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    The parents of Aberfan & the problem of suffering

    The following article by Rabbi Raymond Apple originally appeared on the ABC Religion and Ethics website on 18 September, 2020.

    Aerial shot showing the extent of the devastation in the Aberfan disaster

    In 1966 I was living in England and was minister of the Hampstead Synagogue in north-west London. On 21 October that year, the population of the United Kingdom was shaken by the Aberfan disaster. 144 people, including 116 children, died when a colliery collapsed on a mountain slope above the South Wales village.

    A magazine called Pointer, published by the Jewish Liberal movement, printed in its winter issue a feature headed, “Can religion comfort the parents of Aberfan?”

    They asked this question of seven clergy: an Anglican, a Catholic, a Presbyterian, a Methodist, an Orthodox and two Liberal rabbis. I was the Orthodox rabbi.

    I will tell you how I answered later — though I must say that after all these years, were I to be asked that question now, I might say things a bit differently.

    In the time that has elapsed since 1966, the world has seen a procession of catastrophes. The most recent horror is the COVID-19 pandemic, which has claimed the lives of hundreds of thousands of people.

    Of course, the years and centuries leading up to Aberfan were regularly punctuated by tragedies, culminating in the Holocaust with its millions of victims.

    One might say that, frightening though the numbers are, the theological problem remains the same whether there were six million victims or six. The problem has two interwoven forms: Why do bad things happen to good people? What share of blame attaches to God?

    The Bible describes the ten plagues that befell the ancient Egyptians. The plagues that have subsequently come upon human beings have claimed entire nations, ethnicities, religions, and populations, far outstripping those who died in Egypt.

    The plagues run the gamut. Victimisation, violence, and villainy, dehumanisation, demons, and disasters — the alphabet hasn’t sufficient letters to delineate them all.

    There are two main categories of evil occurrences: “natural” calamities, often called in English legal language “acts of God”; and eruptions of moral evil, in which the old law of “Thou shalt not…” is met with “Why not?”

    The first category includes earthquakes and disease, and while we tend to blame them on God they nevertheless have a moral dimension — not just the theological question of how and why God is involved, but whether man could have done more to foresee the problems and develop better means of counteracting and eliminating some of their horror.

    The Book of Job regards some calamities as the Adversary making mischief — as Arnold Toynbee calls it, cosmic jokes.

    But the human mind is revolted at the notion that the coronavirus is merely a cosmic joke. It is affronted at the thought that God could apparently condone such undeserved suffering.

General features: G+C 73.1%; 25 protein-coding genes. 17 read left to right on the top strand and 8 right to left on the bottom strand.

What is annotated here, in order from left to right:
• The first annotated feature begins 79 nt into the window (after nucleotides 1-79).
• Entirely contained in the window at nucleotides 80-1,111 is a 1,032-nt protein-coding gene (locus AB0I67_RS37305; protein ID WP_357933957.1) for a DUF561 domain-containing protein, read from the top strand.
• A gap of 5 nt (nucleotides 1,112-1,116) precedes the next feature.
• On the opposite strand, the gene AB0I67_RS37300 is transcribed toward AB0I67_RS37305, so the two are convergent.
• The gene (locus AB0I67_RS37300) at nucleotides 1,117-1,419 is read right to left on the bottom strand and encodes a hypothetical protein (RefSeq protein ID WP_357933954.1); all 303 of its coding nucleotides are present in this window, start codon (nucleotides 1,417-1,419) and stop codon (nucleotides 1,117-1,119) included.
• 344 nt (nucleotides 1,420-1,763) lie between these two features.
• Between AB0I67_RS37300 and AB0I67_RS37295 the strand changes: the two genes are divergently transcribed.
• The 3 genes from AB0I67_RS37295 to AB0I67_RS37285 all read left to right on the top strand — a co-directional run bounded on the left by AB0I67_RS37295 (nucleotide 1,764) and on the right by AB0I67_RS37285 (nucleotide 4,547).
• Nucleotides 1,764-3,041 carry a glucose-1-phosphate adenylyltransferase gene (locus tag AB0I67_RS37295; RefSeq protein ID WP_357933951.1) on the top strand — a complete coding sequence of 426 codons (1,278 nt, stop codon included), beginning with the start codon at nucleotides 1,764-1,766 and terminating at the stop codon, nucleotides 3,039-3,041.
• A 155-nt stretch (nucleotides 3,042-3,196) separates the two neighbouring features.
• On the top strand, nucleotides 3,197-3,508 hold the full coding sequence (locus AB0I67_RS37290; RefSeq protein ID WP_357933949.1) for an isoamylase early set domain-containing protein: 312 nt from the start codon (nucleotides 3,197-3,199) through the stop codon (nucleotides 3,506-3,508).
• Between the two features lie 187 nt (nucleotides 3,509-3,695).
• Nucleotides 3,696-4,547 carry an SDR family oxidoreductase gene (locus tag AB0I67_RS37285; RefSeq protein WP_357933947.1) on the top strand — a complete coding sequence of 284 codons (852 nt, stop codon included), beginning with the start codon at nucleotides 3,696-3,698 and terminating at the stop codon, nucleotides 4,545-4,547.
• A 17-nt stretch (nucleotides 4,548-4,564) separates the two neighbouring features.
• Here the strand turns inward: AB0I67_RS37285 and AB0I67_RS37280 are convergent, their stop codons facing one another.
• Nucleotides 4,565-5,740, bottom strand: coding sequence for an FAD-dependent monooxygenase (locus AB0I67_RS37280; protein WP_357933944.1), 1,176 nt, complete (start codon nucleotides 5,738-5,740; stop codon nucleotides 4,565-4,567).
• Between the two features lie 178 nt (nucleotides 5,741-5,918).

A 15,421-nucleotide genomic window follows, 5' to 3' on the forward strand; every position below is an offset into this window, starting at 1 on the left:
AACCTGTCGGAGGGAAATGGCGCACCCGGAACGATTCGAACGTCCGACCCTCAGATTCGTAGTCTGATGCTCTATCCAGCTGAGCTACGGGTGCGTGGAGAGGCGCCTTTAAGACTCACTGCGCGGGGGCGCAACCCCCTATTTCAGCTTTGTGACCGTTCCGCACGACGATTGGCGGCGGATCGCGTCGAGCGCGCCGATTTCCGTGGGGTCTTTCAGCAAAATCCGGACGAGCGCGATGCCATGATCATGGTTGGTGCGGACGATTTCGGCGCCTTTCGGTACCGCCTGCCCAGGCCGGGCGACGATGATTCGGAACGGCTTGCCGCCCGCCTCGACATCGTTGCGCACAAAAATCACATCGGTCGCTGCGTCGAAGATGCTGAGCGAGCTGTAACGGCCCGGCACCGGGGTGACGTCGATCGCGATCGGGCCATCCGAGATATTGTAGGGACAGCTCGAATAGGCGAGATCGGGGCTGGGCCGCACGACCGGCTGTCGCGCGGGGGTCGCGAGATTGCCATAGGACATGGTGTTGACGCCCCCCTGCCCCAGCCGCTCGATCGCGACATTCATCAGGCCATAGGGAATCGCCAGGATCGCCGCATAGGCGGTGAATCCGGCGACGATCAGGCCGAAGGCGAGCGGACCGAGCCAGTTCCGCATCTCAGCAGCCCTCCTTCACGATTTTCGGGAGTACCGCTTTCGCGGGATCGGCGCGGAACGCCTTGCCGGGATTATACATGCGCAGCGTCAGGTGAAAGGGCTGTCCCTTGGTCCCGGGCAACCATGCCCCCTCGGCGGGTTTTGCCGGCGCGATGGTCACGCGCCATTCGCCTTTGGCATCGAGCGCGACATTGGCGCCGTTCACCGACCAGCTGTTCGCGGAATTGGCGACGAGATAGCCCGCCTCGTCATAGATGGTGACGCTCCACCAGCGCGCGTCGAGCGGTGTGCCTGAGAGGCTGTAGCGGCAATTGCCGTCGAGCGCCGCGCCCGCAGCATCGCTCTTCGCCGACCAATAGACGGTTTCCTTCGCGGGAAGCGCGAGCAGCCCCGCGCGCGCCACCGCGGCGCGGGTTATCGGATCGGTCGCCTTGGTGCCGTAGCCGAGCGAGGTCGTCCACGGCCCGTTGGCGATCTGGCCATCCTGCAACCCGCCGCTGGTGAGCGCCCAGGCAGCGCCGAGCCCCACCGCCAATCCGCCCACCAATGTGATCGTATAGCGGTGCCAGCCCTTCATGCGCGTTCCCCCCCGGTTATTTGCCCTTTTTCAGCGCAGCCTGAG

As much as you can argue that this is not necessarily God Himself who is directly attacking us, in the end the evil has to trace back to the Creator. In the end, the phrase “act of God” has to move out of legalese and become a real issue.

    So many questions — and so few answers. Why did God not make a perfect world that has no defects? Why does God not step in and take control of the Creation before people get hurt? Why does God not frustrate the incipient enemy before the curses overwhelm the blessings?

    These are some of the oldest and hardest questions of all, and this is why I have heard people say, “I believe in God, but I cannot love Him!”

    One approach is to say that God has no obligation to create a perfect world, but in creating humanity He has provided a means of mending the torn fabric.

    A second approach is to say that history has to take the long view and, in the end, things will probably improve. Some of the worst curses have already gone or have been reduced, though there are still countless global ills for humanity to address.

    Back to Aberfan. This is what I said in 1966:

    The greatest comfort perhaps is silent sympathy. Simeon ben Elazar said, “Do not comfort your fellow in the hour when his dead lies before him.”

    What then can religion offer? Hallowed ways to lead the bereaved through his intense grief. Encouragement to keep his faith in God despite everything. Firm belief in the immortality of the soul. Assurance that life is worth living even though its measure may not be in our hands.

    What would I add if it were 2020 when I was writing?

    I would mount a challenge.

    To God: “Can’t You cry with us and admit a share in the guilt?”

    To man: “Less nonsense, more work for the world!”

    #coronavirus #corona #covid-19 #covid19

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